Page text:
Tickling your ears with a pain-relieving Tens machine can improve heart health, a study has shown.
Applying electrical stimulation to the tragus - the small triangular flap at the front of the ear - helped the heart adjust its beating rate and prevented it being driven too hard.
Tens (transcutaneous electrical nerve stimulation) is a method of blocking pain signals to the brain by applying small shocks to the skin.
The battery-powered machines are commonly used to relieve chronic back pain or early labour pains.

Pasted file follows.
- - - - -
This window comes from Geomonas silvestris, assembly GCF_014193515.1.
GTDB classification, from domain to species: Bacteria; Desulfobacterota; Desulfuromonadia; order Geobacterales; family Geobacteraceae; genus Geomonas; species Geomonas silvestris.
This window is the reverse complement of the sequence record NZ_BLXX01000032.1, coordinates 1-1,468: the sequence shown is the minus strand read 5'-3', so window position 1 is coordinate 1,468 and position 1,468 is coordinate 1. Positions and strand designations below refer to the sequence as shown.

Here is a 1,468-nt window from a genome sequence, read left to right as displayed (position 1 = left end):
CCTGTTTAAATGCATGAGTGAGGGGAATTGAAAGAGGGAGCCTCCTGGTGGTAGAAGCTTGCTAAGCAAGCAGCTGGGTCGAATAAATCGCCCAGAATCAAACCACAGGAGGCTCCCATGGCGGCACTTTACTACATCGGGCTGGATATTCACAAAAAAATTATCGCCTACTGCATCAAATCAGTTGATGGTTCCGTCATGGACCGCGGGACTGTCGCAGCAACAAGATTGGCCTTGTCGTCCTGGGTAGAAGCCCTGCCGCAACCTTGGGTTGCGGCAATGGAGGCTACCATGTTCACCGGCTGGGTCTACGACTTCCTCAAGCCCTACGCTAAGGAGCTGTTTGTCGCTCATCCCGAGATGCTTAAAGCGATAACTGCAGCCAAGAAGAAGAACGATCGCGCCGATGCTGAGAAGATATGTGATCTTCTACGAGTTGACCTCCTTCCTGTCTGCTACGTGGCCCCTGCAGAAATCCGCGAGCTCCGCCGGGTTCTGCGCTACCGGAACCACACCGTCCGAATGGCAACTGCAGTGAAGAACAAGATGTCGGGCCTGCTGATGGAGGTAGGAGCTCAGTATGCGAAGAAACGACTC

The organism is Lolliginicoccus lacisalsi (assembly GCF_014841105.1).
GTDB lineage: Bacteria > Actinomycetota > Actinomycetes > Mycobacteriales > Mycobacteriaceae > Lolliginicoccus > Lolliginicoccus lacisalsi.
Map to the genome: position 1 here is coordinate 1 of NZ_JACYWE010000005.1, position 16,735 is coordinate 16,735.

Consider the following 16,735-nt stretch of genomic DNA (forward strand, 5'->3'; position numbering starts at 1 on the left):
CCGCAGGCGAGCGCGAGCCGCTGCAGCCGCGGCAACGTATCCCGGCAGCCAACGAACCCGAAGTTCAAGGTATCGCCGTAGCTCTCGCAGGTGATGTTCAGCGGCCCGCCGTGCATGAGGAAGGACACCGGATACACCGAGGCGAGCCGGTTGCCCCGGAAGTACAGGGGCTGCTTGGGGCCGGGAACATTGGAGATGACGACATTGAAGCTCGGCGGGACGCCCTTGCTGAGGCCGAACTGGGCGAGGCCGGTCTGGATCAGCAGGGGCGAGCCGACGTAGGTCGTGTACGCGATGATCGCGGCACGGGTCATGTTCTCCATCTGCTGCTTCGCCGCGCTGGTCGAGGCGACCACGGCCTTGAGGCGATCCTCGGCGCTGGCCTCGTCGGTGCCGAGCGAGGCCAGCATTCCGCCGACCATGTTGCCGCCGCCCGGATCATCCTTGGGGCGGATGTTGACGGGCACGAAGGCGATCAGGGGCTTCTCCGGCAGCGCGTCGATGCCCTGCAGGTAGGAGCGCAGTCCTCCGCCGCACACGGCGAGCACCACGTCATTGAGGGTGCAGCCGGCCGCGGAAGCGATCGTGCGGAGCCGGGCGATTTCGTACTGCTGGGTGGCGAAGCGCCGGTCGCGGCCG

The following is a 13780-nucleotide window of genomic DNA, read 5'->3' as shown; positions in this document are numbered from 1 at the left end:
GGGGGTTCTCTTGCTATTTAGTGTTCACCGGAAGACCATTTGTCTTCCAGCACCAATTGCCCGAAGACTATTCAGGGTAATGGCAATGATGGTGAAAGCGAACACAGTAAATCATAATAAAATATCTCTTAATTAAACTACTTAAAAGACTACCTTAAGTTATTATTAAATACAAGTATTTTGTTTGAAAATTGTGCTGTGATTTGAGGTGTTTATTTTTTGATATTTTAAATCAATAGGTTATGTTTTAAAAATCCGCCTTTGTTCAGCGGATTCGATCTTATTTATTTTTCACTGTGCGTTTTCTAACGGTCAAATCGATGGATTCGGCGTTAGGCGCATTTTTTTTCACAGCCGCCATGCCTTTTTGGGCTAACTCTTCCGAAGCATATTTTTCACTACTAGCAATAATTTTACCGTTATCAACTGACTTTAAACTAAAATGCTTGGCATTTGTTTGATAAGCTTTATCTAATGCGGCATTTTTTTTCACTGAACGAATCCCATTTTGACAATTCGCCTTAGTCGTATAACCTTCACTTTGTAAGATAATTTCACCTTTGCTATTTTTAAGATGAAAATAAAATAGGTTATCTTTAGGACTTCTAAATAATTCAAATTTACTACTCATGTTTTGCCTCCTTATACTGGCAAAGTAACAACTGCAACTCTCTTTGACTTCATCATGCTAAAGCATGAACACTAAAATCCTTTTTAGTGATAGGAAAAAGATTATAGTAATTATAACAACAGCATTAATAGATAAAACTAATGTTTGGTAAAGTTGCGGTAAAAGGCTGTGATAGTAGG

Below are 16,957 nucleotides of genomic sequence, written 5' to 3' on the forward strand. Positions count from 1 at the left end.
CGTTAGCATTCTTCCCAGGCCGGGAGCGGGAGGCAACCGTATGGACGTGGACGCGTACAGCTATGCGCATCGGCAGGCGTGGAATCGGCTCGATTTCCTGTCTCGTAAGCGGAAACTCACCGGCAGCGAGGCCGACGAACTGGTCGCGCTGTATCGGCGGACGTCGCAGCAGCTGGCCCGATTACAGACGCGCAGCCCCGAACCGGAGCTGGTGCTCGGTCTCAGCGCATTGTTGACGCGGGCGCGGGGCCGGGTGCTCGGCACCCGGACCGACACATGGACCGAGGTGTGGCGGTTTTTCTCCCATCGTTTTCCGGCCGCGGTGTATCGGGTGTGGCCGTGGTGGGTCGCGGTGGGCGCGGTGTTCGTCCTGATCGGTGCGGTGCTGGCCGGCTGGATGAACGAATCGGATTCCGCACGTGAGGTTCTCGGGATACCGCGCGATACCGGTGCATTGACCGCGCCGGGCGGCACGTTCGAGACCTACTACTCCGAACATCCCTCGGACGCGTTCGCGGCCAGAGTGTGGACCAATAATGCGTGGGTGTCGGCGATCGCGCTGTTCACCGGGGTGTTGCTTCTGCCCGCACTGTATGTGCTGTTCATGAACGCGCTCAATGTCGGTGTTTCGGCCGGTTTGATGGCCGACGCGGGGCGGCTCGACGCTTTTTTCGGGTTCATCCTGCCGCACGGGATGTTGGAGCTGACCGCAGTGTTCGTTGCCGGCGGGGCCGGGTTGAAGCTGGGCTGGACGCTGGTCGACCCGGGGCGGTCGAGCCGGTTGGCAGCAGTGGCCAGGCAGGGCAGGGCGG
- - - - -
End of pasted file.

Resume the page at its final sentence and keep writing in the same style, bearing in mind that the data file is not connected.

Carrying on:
Researchers conducting the new study applied Tens stimulation to the ears of 34 healthy volunteers.
Neuroscientist Professor Jim Deuchars, from the University of Leeds, said: "You feel a bit of a tickling sensation, but it is painless. It is early days, but we think it does have potential to improve the health of the heart."
The technique works by stimulating a major nerve called the vagus, which plays an important role in regulating vital organs, including the heart.
A sensory branch of the vagus nerve extends to the outer ear. By sending electrical signals through the ear to the brain, the scientists were able to influence the nerve messages that regulate heart beat.
Vagal stimulation has been used to treat a number of conditions, including epilepsy. The research is published in the journal Brain Stimulation.